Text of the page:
are agreeing to our
    Terms of Use.

    Save the Tiger: Meet the hunters tasked with protecting Russia's rare Amur tiger

    Hunters protect Russia's rare Amur tiger

    In an unusual move, wildlife charities have enlisted those who kill animals to help save them. Oliver Poole travels to Siberia to investigate
    Transfers: How has your club fared in summer sales?

    How has your club fared in summer sales?

    Who have bagged the bargain buys and who have landed the giant turkeys
    Warwick Davis: The British actor on Ricky Gervais, how the Harry Potter set became his office, and why he'd like to play a spy

    'I'm a realist; I know how hard this business is'

    Warwick Davis on Ricky Gervais, Harry Potter and his perfect role
    The best swim shorts for men: Bag yourself the perfect pair and make a splash this summer

    The best swim shorts for men

    Bag yourself the perfect pair and make a splash this summer
    Has Ukip’s Glastonbury branch really been possessed by the devil?

    Has Ukip’s Glastonbury branch really been possessed by the devil?

    Meet the couple blamed for bringing Lucifer into local politics
    Dress the Gaza situation up all you like, but the truth hurts

    Robert Fisk on Gaza conflict

    Dress the situation up all you like, but the truth hurts
    Save the tiger: Tiger, tiger burning less brightly as numbers plummet

    Tiger, tiger burning less brightly

    When William Blake wrote his famous poem there were probably more than 100,000 tigers in the wild. These days they probably number around 3,200
    5 News's Andy Bell retraces his grandfather's steps on the First World War battlefields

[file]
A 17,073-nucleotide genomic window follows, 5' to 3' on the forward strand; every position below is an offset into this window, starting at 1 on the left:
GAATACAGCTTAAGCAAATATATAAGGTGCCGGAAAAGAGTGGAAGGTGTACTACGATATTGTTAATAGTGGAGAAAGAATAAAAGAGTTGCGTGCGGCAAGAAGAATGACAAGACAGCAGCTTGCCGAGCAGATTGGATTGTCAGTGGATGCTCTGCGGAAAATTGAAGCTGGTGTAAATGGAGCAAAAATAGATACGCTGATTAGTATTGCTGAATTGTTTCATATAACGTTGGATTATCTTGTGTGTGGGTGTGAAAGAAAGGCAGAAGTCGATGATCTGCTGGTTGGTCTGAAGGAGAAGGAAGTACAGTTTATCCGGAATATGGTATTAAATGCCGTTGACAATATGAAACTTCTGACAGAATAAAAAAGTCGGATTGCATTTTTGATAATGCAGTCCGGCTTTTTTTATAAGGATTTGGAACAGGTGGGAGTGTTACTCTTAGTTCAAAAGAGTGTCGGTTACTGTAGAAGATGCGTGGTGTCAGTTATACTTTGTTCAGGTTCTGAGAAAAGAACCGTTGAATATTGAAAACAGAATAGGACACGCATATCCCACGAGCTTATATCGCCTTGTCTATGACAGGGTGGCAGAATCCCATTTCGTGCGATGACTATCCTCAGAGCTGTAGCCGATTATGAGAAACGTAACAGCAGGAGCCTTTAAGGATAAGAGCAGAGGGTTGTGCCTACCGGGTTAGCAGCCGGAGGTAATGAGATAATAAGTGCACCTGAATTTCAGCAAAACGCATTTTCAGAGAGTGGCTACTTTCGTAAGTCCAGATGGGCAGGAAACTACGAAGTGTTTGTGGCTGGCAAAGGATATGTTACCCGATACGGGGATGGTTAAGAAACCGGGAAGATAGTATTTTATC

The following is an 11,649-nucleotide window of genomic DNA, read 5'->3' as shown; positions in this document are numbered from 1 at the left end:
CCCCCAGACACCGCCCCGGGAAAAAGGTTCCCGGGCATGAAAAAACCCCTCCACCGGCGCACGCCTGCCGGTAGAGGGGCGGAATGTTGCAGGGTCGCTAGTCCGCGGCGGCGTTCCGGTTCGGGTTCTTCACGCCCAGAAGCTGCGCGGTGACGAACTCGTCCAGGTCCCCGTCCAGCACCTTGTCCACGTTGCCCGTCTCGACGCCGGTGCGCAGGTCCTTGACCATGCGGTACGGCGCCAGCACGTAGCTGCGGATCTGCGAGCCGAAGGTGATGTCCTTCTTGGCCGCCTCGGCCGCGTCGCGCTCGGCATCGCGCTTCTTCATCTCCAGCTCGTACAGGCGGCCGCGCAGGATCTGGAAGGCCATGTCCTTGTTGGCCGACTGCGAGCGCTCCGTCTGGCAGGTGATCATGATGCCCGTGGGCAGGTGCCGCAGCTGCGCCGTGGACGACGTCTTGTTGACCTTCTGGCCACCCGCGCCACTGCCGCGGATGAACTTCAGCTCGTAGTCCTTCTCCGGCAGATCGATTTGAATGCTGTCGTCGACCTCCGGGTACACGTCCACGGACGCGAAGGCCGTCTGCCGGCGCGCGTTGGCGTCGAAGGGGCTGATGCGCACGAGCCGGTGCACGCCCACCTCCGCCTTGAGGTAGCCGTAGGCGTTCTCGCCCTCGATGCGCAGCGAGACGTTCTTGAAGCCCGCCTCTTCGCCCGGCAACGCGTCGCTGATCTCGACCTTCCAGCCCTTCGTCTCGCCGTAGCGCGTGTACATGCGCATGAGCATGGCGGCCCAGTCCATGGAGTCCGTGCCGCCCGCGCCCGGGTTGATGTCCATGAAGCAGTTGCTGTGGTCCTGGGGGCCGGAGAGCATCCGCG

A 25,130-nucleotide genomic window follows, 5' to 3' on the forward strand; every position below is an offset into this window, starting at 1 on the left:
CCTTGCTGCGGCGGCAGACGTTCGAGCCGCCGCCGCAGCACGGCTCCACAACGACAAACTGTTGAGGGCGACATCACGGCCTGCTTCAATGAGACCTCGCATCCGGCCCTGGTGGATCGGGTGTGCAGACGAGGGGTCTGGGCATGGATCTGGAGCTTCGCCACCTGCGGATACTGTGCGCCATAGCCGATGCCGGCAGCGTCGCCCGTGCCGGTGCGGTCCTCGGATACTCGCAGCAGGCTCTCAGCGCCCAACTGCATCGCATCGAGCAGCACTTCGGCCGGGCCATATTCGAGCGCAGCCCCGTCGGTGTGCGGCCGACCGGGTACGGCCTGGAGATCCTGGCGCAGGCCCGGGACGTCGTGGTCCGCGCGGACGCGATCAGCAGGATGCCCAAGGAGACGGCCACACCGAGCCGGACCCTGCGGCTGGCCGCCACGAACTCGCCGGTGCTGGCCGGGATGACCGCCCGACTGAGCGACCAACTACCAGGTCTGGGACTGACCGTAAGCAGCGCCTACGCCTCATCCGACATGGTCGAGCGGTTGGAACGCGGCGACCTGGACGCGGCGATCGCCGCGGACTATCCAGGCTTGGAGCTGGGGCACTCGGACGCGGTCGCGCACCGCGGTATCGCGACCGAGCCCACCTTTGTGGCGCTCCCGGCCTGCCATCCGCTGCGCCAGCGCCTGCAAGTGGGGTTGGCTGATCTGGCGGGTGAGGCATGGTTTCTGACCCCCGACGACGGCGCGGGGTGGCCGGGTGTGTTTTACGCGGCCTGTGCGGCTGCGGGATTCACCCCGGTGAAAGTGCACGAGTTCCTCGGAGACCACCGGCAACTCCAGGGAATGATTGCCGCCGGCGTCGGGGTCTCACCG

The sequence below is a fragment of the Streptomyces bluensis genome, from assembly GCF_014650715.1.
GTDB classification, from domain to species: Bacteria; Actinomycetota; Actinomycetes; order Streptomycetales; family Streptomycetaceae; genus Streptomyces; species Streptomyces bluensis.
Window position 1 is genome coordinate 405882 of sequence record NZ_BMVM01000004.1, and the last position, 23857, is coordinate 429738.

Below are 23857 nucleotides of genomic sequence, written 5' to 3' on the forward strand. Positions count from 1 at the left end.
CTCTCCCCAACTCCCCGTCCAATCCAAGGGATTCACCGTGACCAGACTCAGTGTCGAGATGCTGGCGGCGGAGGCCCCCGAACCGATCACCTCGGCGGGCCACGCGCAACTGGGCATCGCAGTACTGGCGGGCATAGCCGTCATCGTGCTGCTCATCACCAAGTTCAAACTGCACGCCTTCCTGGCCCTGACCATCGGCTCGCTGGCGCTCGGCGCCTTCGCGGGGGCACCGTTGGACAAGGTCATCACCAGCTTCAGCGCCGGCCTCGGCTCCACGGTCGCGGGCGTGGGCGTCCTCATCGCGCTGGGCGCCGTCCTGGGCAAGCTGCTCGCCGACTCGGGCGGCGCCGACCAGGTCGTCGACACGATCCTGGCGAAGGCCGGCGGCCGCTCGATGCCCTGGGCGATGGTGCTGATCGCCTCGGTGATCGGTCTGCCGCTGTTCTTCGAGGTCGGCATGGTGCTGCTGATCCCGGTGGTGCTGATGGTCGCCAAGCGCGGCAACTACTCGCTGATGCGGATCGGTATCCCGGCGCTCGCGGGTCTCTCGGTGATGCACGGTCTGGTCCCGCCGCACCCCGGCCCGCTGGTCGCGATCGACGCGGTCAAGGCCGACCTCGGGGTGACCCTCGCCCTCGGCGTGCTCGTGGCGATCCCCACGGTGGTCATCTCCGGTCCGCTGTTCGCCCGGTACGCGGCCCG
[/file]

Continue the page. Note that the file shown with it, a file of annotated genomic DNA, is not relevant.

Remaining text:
In grandfather's footsteps

    5 News's political editor Andy Bell only knows his grandfather from the compelling diary he kept during WWI. But when he returned to the killing fields where Edwin Vaughan suffered so much, his ancestor came to life
    Lifestyle guru Martha Stewart reveals she has flying robot ... to take photos of her farm

    Martha Stewart has flying robot

    The lifestyle guru used the drone to get a bird's eye view her 153-acre farm in Bedford, New York
    Former Labour minister Meg Hillier has demanded 'pootling lanes' for women cyclists

    Do women cyclists need 'pootling lanes'?

    Simon Usborne (who's more of a hurtler) explains why winning the space race is key to happy riding
    A tale of two presidents: George W Bush downs his paintbrush to pen father’s life story

    A tale of two presidents

    George W Bush downs his paintbrush to pen father’s life story
    Restaurateur Mitch Tonks has given the Great Western Pullman dining car a makeover

    The dining car makes a comeback

    Restaurateur Mitch Tonks has given the Great Western Pullman dining car a makeover
    Gallery rage: How are institutions tackling the discomfort of overcrowding this summer?

    Gallery rage

    How are institutions tackling the discomfort of overcrowding this summer?
    Louis van Gaal has £500,000 video surveillance system installed to monitor Manchester United players

    Eye on the prize

    Louis van Gaal has £500,000 video surveillance system installed to monitor Manchester United players
    Women's rugby: Tamara Taylor adds fuel to the ire in quest to land World Cup

    Women's rugby

    Tamara Taylor adds fuel to the ire in quest to land World Cup